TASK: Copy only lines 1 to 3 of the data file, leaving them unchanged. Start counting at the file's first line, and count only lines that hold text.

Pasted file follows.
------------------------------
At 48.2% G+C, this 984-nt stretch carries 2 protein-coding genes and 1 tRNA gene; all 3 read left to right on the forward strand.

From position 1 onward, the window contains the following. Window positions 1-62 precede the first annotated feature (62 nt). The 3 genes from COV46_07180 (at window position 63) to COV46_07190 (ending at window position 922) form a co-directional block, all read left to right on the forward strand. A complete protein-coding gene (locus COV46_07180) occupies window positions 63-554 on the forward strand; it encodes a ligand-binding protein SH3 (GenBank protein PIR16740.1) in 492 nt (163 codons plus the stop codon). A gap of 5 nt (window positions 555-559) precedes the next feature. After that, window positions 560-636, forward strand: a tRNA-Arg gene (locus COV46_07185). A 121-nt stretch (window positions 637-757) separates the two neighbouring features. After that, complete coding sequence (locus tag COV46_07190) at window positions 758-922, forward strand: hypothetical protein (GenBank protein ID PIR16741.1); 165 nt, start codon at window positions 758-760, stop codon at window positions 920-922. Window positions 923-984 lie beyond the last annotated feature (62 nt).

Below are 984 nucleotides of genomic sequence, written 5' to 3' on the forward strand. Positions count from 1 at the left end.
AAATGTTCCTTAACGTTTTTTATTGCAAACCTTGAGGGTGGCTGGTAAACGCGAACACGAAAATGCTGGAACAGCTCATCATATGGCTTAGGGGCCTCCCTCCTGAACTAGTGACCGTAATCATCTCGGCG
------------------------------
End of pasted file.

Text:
At 48.2% G+C, this 984-nt stretch carries 2 protein-coding genes and 1 tRNA gene; all 3 read left to right on the forward strand.

From position 1 onward, the window contains the following. Window positions 1-62 precede the first annotated feature (62 nt). The 3 genes from COV46_07180 (at window position 63) to COV46_07190 (ending at window position 922) form a co-directional block, all read left to right on the forward strand. A complete protein-coding gene (locus COV46_07180) occupies window positions 63-554 on the forward strand; it encodes a ligand-binding protein SH3 (GenBank protein PIR16740.1) in 492 nt (163 codons plus the stop codon). A gap of 5 nt (window positions 555-559) precedes the next feature. After that, window positions 560-636, forward strand: a tRNA-Arg gene (locus COV46_07185). A 121-nt stretch (window positions 637-757) separates the two neighbouring features. After that, complete coding sequence (locus tag COV46_07190) at window positions 758-922, forward strand: hypothetical protein (GenBank protein ID PIR16741.1); 165 nt, start codon at window positions 758-760, stop codon at window positions 920-922. Window positions 923-984 lie beyond the last annotated feature (62 nt).

Below are 984 nucleotides of genomic sequence, written 5' to 3' on the forward strand. Positions count from 1 at the left end.